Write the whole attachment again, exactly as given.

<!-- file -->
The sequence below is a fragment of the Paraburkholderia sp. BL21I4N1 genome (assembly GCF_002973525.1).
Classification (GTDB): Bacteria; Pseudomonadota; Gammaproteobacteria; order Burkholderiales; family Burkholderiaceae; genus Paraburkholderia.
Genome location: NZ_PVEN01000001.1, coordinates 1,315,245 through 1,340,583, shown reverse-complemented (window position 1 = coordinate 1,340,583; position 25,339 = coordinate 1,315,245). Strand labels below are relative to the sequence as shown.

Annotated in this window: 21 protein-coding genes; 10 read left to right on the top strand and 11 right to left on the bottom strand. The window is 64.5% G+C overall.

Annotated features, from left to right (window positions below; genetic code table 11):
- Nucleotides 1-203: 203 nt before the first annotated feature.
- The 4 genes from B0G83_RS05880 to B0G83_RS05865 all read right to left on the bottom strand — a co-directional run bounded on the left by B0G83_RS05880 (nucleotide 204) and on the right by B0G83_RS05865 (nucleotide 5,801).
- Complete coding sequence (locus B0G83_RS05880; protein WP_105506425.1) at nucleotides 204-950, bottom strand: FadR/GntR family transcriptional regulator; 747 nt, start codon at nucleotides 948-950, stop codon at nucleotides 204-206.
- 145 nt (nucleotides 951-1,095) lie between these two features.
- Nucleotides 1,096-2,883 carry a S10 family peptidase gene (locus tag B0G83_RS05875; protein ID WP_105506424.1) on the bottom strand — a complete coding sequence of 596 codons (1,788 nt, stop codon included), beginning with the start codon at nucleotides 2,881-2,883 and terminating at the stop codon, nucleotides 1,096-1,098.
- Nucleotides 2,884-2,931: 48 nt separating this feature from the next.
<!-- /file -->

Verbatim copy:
The sequence below is a fragment of the Paraburkholderia sp. BL21I4N1 genome (assembly GCF_002973525.1).
Classification (GTDB): Bacteria; Pseudomonadota; Gammaproteobacteria; order Burkholderiales; family Burkholderiaceae; genus Paraburkholderia.
Genome location: NZ_PVEN01000001.1, coordinates 1,315,245 through 1,340,583, shown reverse-complemented (window position 1 = coordinate 1,340,583; position 25,339 = coordinate 1,315,245). Strand labels below are relative to the sequence as shown.

Annotated in this window: 21 protein-coding genes; 10 read left to right on the top strand and 11 right to left on the bottom strand. The window is 64.5% G+C overall.

Annotated features, from left to right (window positions below; genetic code table 11):
- Nucleotides 1-203: 203 nt before the first annotated feature.
- The 4 genes from B0G83_RS05880 to B0G83_RS05865 all read right to left on the bottom strand — a co-directional run bounded on the left by B0G83_RS05880 (nucleotide 204) and on the right by B0G83_RS05865 (nucleotide 5,801).
- Complete coding sequence (locus B0G83_RS05880; protein WP_105506425.1) at nucleotides 204-950, bottom strand: FadR/GntR family transcriptional regulator; 747 nt, start codon at nucleotides 948-950, stop codon at nucleotides 204-206.
- 145 nt (nucleotides 951-1,095) lie between these two features.
- Nucleotides 1,096-2,883 carry a S10 family peptidase gene (locus tag B0G83_RS05875; protein ID WP_105506424.1) on the bottom strand — a complete coding sequence of 596 codons (1,788 nt, stop codon included), beginning with the start codon at nucleotides 2,881-2,883 and terminating at the stop codon, nucleotides 1,096-1,098.
- Nucleotides 2,884-2,931: 48 nt separating this feature from the next.